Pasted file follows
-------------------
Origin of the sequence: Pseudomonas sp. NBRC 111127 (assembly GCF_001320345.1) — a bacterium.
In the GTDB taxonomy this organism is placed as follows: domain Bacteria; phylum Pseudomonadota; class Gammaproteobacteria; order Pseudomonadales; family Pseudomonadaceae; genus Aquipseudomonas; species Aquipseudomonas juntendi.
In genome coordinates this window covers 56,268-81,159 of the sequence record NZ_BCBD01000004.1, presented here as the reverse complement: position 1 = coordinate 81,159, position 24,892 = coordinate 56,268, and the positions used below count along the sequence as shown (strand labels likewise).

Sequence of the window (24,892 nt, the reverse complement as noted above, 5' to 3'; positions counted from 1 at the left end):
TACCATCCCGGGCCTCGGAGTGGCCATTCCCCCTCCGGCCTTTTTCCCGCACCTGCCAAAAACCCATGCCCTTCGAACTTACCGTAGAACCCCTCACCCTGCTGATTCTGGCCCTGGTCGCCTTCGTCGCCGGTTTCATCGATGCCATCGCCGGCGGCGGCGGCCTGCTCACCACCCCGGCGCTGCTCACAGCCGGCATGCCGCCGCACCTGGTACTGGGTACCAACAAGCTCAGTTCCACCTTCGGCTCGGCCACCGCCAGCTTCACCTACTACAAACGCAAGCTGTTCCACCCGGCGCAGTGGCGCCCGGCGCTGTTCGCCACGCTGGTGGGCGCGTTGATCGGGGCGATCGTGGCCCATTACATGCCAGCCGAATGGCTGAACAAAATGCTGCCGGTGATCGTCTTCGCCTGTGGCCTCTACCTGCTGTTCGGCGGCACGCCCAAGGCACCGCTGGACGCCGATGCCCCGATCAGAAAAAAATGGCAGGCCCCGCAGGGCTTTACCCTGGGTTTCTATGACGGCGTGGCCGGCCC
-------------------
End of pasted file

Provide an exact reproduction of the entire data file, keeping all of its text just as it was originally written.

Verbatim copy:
Origin of the sequence: Pseudomonas sp. NBRC 111127 (assembly GCF_001320345.1) — a bacterium.
In the GTDB taxonomy this organism is placed as follows: domain Bacteria; phylum Pseudomonadota; class Gammaproteobacteria; order Pseudomonadales; family Pseudomonadaceae; genus Aquipseudomonas; species Aquipseudomonas juntendi.
In genome coordinates this window covers 56,268-81,159 of the sequence record NZ_BCBD01000004.1, presented here as the reverse complement: position 1 = coordinate 81,159, position 24,892 = coordinate 56,268, and the positions used below count along the sequence as shown (strand labels likewise).

Sequence of the window (24,892 nt, the reverse complement as noted above, 5' to 3'; positions counted from 1 at the left end):
TACCATCCCGGGCCTCGGAGTGGCCATTCCCCCTCCGGCCTTTTTCCCGCACCTGCCAAAAACCCATGCCCTTCGAACTTACCGTAGAACCCCTCACCCTGCTGATTCTGGCCCTGGTCGCCTTCGTCGCCGGTTTCATCGATGCCATCGCCGGCGGCGGCGGCCTGCTCACCACCCCGGCGCTGCTCACAGCCGGCATGCCGCCGCACCTGGTACTGGGTACCAACAAGCTCAGTTCCACCTTCGGCTCGGCCACCGCCAGCTTCACCTACTACAAACGCAAGCTGTTCCACCCGGCGCAGTGGCGCCCGGCGCTGTTCGCCACGCTGGTGGGCGCGTTGATCGGGGCGATCGTGGCCCATTACATGCCAGCCGAATGGCTGAACAAAATGCTGCCGGTGATCGTCTTCGCCTGTGGCCTCTACCTGCTGTTCGGCGGCACGCCCAAGGCACCGCTGGACGCCGATGCCCCGATCAGAAAAAAATGGCAGGCCCCGCAGGGCTTTACCCTGGGTTTCTATGACGGCGTGGCCGGCCC